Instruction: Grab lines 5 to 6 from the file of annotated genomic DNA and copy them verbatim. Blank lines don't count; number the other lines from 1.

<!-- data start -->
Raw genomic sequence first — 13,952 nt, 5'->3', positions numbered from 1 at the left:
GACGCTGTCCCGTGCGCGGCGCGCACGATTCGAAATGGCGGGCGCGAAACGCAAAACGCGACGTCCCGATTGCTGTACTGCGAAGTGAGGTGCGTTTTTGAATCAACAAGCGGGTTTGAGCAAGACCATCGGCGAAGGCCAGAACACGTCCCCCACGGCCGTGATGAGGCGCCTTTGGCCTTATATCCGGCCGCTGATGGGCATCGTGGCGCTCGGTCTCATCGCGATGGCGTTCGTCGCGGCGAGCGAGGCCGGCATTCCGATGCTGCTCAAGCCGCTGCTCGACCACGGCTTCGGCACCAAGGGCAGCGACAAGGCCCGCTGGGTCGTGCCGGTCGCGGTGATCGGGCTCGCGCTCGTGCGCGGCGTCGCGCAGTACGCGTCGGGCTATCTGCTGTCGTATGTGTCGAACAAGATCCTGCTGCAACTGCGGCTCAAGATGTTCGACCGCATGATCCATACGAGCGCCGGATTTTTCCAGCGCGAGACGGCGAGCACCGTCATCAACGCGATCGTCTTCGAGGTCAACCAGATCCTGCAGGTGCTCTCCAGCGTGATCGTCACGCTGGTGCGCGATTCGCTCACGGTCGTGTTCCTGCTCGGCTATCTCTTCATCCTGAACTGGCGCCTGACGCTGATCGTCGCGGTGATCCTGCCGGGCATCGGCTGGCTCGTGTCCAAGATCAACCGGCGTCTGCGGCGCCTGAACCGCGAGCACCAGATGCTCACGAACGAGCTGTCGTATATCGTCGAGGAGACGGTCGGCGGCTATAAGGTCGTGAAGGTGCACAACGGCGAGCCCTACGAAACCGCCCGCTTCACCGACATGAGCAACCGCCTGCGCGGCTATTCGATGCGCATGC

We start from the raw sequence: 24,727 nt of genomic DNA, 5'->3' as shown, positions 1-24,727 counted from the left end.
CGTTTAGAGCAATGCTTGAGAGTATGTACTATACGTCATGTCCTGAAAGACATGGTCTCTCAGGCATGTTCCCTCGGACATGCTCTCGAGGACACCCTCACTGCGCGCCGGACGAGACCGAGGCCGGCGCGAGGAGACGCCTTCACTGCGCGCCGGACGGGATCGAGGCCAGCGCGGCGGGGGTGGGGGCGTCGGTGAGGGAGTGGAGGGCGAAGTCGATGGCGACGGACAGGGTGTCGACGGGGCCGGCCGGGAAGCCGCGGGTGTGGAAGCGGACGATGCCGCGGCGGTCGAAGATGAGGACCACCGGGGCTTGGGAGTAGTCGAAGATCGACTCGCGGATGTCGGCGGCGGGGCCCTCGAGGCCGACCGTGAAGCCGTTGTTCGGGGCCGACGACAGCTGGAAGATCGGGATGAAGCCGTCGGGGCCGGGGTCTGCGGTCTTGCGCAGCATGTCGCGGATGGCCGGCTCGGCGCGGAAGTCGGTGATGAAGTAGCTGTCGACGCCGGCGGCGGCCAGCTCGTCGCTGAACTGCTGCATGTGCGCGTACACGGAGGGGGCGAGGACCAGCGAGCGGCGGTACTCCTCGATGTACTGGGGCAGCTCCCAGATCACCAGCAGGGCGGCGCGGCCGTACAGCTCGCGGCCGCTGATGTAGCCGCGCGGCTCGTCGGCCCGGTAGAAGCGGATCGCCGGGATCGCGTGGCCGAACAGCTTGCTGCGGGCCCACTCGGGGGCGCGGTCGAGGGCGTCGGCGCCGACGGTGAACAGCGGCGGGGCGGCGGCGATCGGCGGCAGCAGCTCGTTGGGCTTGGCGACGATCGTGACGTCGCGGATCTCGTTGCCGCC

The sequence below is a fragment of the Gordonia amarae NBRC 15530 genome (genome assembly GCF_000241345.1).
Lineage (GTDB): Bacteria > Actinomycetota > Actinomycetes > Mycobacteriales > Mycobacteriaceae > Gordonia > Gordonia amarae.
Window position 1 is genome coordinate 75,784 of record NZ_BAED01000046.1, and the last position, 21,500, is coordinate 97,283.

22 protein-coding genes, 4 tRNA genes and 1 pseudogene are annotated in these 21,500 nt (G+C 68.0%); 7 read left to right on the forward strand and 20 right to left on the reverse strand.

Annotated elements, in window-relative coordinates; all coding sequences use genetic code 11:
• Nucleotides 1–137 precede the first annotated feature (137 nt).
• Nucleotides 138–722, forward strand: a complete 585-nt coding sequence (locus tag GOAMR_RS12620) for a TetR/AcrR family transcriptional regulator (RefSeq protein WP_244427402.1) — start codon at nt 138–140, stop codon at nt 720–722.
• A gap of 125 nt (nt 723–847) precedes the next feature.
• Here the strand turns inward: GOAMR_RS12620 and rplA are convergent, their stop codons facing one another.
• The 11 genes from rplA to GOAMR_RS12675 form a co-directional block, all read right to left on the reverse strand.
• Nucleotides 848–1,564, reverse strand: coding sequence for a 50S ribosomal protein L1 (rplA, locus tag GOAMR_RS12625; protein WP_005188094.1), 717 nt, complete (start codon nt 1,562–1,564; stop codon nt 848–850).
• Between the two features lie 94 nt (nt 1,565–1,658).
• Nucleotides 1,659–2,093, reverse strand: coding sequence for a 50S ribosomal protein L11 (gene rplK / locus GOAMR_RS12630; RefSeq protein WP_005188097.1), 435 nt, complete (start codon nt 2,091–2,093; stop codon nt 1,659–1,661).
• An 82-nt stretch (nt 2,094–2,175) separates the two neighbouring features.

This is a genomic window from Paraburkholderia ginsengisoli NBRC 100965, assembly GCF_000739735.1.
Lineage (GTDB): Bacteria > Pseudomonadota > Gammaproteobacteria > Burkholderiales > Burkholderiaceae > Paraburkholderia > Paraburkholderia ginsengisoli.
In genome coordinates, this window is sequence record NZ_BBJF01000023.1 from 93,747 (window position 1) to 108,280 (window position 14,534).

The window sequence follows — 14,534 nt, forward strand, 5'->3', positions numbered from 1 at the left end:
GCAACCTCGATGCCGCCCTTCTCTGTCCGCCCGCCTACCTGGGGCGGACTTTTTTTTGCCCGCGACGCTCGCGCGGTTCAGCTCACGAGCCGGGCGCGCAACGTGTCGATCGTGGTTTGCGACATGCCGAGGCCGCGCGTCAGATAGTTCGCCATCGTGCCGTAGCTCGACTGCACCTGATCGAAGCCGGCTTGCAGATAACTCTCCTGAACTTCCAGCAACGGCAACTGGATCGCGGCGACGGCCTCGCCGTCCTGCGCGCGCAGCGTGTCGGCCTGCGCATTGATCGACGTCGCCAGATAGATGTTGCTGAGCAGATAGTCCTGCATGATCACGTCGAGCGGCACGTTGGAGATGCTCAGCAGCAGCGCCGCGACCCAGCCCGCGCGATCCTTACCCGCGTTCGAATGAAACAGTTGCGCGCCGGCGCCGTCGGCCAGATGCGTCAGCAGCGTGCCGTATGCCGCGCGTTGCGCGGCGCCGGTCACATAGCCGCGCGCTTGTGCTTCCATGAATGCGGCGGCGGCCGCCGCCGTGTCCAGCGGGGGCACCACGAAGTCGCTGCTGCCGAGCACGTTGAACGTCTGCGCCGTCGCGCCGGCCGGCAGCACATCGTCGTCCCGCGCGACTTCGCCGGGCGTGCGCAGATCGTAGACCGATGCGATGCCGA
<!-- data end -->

The sequence below is a fragment of the Gordonia amarae NBRC 15530 genome (genome assembly GCF_000241345.1).
Lineage (GTDB): Bacteria > Actinomycetota > Actinomycetes > Mycobacteriales > Mycobacteriaceae > Gordonia > Gordonia amarae.